Saturday, April 18, 2009

The House That Ruth Built, Ezra Pound

Yankee Stadium opened on April 18, 1923. It was called the House that Ruth Built, but more accurately it was the house that Ruth paid for. The day in 1919 when Red Sox owner Harry Frazee sold Ruth's contract to the Yankees is one that lives in baseball infamy. Frazee put the $100,000 into a Broadway Show, No No Nanette, but the transaction put a curse on the Red Sox that would last until October 2004.

Babe Ruth, who had been to that point the best left-handed pitcher in the game, quickly became the greatest slugger the game had ever known. He sold tickets. In the aftermath of the Black Sox scandal of 1919, Babe Ruth's larger than life personality and spectacular play probably saved major league baseball from itself. He was 24 when he became a Yankee and was given the number 3.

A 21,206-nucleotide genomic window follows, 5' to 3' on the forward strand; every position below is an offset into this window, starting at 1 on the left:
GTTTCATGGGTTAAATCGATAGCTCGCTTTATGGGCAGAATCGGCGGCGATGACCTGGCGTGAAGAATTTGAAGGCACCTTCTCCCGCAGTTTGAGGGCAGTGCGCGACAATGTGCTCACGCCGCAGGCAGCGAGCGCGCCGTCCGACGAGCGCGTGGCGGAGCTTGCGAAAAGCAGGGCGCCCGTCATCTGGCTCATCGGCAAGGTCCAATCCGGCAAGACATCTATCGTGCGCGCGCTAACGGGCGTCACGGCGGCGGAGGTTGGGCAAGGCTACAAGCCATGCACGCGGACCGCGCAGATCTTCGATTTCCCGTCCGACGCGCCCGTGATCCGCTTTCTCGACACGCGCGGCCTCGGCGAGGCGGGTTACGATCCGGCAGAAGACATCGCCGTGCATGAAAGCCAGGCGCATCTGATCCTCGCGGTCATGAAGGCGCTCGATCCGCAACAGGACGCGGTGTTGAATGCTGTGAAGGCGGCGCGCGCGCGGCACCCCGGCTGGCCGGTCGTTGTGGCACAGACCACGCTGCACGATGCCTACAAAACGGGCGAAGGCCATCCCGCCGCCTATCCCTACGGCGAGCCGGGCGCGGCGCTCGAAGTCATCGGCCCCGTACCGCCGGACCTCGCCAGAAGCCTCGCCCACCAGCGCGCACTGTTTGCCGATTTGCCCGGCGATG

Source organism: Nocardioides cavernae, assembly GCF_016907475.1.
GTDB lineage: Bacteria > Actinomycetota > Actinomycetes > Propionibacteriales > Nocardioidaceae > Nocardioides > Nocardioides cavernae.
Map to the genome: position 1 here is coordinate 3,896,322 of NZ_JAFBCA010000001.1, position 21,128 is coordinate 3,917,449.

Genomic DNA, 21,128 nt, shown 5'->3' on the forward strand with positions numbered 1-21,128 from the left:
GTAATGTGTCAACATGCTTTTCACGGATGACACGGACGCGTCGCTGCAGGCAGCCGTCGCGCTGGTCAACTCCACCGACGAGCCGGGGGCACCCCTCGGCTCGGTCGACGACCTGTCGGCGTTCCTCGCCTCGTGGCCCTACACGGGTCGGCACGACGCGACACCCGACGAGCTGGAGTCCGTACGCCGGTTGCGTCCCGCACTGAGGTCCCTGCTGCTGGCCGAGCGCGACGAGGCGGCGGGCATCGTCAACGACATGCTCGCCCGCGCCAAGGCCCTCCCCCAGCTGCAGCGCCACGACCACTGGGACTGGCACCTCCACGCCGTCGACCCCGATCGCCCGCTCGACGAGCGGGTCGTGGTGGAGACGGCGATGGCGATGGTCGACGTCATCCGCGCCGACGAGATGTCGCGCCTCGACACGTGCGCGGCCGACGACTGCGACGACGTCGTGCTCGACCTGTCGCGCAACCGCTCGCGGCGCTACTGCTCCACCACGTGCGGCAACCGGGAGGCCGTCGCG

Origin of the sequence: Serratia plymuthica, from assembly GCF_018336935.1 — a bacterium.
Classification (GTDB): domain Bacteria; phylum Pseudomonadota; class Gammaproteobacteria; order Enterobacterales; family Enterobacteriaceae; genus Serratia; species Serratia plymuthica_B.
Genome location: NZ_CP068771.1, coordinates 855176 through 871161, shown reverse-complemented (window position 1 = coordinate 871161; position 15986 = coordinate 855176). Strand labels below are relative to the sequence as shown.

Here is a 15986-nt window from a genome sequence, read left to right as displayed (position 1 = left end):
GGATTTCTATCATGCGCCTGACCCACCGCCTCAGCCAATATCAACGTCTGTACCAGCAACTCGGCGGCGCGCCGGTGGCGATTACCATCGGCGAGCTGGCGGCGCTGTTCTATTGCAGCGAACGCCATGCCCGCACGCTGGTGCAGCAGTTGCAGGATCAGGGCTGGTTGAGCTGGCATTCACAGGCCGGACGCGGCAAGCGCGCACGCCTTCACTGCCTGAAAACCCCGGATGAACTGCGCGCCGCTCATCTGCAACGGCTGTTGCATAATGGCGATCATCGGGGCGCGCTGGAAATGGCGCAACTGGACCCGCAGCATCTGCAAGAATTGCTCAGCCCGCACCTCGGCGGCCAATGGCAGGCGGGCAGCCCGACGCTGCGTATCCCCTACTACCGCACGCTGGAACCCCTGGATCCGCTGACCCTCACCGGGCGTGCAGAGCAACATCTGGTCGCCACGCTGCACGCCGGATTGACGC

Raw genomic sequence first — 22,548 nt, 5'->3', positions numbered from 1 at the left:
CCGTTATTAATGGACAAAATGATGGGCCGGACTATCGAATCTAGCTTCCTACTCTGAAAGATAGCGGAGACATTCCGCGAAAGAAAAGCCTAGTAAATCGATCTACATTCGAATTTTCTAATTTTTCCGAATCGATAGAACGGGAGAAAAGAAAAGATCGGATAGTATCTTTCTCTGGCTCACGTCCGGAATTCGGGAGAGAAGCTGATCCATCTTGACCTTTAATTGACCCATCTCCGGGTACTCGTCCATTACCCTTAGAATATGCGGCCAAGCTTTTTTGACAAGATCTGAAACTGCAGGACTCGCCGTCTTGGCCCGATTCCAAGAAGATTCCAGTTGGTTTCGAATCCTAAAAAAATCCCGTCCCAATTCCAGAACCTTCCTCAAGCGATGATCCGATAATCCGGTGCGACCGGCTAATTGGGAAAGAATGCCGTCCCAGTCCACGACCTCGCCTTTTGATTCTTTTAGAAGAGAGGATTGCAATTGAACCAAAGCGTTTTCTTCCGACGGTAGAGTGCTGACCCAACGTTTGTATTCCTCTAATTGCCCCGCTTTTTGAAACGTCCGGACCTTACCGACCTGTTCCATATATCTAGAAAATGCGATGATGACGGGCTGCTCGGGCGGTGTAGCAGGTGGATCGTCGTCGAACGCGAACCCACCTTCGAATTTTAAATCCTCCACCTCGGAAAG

On April 18, 1958 the poet Ezra Pound was ordered freed from St. Elizabeth's Hospital where he'd been confined for 12 years for treason. Pound was a groundbreaking poet and an advisor, editor and champion of many of the century's great writers, including T. S. Eliot and Ernest Hemingway. But with the onset of World War II he also became a champion of fascism, which became a problem. He never relented. On his release from the asylum he was asked "How did it go in the madhouse?" "Rather badly," he said. "But what other place could one live in America?"

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